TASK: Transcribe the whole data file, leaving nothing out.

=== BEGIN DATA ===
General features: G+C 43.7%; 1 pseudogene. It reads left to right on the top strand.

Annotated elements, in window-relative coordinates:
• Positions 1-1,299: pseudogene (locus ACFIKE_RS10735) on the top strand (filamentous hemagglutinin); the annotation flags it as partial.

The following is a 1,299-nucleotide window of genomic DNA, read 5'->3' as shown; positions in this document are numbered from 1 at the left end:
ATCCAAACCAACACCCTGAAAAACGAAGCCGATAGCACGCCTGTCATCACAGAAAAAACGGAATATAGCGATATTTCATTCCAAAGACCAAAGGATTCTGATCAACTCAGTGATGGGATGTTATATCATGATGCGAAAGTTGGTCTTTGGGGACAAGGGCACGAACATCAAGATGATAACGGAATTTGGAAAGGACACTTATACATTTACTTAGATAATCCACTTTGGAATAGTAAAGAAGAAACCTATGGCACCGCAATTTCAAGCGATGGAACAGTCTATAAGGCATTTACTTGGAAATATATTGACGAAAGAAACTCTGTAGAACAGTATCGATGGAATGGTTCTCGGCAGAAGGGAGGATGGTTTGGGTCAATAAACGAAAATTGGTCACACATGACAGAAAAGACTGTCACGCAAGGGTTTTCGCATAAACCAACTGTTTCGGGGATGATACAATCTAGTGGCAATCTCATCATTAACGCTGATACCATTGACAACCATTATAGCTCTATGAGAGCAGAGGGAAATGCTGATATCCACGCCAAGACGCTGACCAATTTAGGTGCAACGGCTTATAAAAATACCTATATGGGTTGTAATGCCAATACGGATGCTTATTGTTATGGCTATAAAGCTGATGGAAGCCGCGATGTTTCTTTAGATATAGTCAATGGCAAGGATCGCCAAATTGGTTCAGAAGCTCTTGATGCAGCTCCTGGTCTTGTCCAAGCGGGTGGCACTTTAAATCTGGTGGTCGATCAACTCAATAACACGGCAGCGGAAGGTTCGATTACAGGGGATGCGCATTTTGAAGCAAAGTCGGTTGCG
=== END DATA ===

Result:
General features: G+C 43.7%; 1 pseudogene. It reads left to right on the top strand.

Annotated elements, in window-relative coordinates:
• Positions 1-1,299: pseudogene (locus ACFIKE_RS10735) on the top strand (filamentous hemagglutinin); the annotation flags it as partial.

The following is a 1,299-nucleotide window of genomic DNA, read 5'->3' as shown; positions in this document are numbered from 1 at the left end:
ATCCAAACCAACACCCTGAAAAACGAAGCCGATAGCACGCCTGTCATCACAGAAAAAACGGAATATAGCGATATTTCATTCCAAAGACCAAAGGATTCTGATCAACTCAGTGATGGGATGTTATATCATGATGCGAAAGTTGGTCTTTGGGGACAAGGGCACGAACATCAAGATGATAACGGAATTTGGAAAGGACACTTATACATTTACTTAGATAATCCACTTTGGAATAGTAAAGAAGAAACCTATGGCACCGCAATTTCAAGCGATGGAACAGTCTATAAGGCATTTACTTGGAAATATATTGACGAAAGAAACTCTGTAGAACAGTATCGATGGAATGGTTCTCGGCAGAAGGGAGGATGGTTTGGGTCAATAAACGAAAATTGGTCACACATGACAGAAAAGACTGTCACGCAAGGGTTTTCGCATAAACCAACTGTTTCGGGGATGATACAATCTAGTGGCAATCTCATCATTAACGCTGATACCATTGACAACCATTATAGCTCTATGAGAGCAGAGGGAAATGCTGATATCCACGCCAAGACGCTGACCAATTTAGGTGCAACGGCTTATAAAAATACCTATATGGGTTGTAATGCCAATACGGATGCTTATTGTTATGGCTATAAAGCTGATGGAAGCCGCGATGTTTCTTTAGATATAGTCAATGGCAAGGATCGCCAAATTGGTTCAGAAGCTCTTGATGCAGCTCCTGGTCTTGTCCAAGCGGGTGGCACTTTAAATCTGGTGGTCGATCAACTCAATAACACGGCAGCGGAAGGTTCGATTACAGGGGATGCGCATTTTGAAGCAAAGTCGGTTGCG